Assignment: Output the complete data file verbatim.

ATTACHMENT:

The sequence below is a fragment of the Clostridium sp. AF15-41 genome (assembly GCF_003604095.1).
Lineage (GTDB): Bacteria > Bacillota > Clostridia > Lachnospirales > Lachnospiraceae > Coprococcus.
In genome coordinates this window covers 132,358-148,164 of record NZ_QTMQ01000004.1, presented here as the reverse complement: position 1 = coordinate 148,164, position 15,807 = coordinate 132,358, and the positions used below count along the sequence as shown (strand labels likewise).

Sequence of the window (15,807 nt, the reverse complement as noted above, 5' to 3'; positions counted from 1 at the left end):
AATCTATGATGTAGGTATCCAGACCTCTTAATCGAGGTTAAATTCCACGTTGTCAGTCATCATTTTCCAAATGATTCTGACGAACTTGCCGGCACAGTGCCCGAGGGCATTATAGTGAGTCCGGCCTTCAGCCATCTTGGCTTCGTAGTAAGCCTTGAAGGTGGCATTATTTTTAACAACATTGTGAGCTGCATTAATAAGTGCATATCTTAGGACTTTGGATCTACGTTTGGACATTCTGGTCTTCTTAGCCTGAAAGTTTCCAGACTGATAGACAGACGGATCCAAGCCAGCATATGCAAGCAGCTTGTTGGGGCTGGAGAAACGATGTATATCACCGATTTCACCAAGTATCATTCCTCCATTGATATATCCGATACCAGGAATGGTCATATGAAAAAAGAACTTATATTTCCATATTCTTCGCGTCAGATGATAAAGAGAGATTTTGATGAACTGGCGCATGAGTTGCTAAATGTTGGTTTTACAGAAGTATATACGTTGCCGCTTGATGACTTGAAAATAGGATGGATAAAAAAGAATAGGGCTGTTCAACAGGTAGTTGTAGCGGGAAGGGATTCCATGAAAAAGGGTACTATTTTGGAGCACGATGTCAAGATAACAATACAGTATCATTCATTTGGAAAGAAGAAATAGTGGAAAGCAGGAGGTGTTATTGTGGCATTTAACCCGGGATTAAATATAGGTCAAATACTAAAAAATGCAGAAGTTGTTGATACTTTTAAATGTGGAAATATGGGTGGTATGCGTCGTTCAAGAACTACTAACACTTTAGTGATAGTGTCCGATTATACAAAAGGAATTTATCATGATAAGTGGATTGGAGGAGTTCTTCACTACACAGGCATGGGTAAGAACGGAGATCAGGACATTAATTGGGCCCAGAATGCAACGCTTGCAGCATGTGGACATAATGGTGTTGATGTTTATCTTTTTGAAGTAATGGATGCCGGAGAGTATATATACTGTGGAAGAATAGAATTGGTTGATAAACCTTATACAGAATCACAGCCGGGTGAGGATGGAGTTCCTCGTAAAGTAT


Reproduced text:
The sequence below is a fragment of the Clostridium sp. AF15-41 genome (assembly GCF_003604095.1).
Lineage (GTDB): Bacteria > Bacillota > Clostridia > Lachnospirales > Lachnospiraceae > Coprococcus.
In genome coordinates this window covers 132,358-148,164 of record NZ_QTMQ01000004.1, presented here as the reverse complement: position 1 = coordinate 148,164, position 15,807 = coordinate 132,358, and the positions used below count along the sequence as shown (strand labels likewise).

Sequence of the window (15,807 nt, the reverse complement as noted above, 5' to 3'; positions counted from 1 at the left end):
AATCTATGATGTAGGTATCCAGACCTCTTAATCGAGGTTAAATTCCACGTTGTCAGTCATCATTTTCCAAATGATTCTGACGAACTTGCCGGCACAGTGCCCGAGGGCATTATAGTGAGTCCGGCCTTCAGCCATCTTGGCTTCGTAGTAAGCCTTGAAGGTGGCATTATTTTTAACAACATTGTGAGCTGCATTAATAAGTGCATATCTTAGGACTTTGGATCTACGTTTGGACATTCTGGTCTTCTTAGCCTGAAAGTTTCCAGACTGATAGACAGACGGATCCAAGCCAGCATATGCAAGCAGCTTGTTGGGGCTGGAGAAACGATGTATATCACCGATTTCACCAAGTATCATTCCTCCATTGATATATCCGATACCAGGAATGGTCATATGAAAAAAGAACTTATATTTCCATATTCTTCGCGTCAGATGATAAAGAGAGATTTTGATGAACTGGCGCATGAGTTGCTAAATGTTGGTTTTACAGAAGTATATACGTTGCCGCTTGATGACTTGAAAATAGGATGGATAAAAAAGAATAGGGCTGTTCAACAGGTAGTTGTAGCGGGAAGGGATTCCATGAAAAAGGGTACTATTTTGGAGCACGATGTCAAGATAACAATACAGTATCATTCATTTGGAAAGAAGAAATAGTGGAAAGCAGGAGGTGTTATTGTGGCATTTAACCCGGGATTAAATATAGGTCAAATACTAAAAAATGCAGAAGTTGTTGATACTTTTAAATGTGGAAATATGGGTGGTATGCGTCGTTCAAGAACTACTAACACTTTAGTGATAGTGTCCGATTATACAAAAGGAATTTATCATGATAAGTGGATTGGAGGAGTTCTTCACTACACAGGCATGGGTAAGAACGGAGATCAGGACATTAATTGGGCCCAGAATGCAACGCTTGCAGCATGTGGACATAATGGTGTTGATGTTTATCTTTTTGAAGTAATGGATGCCGGAGAGTATATATACTGTGGAAGAATAGAATTGGTTGATAAACCTTATACAGAATCACAGCCGGGTGAGGATGGAGTTCCTCGTAAAGTAT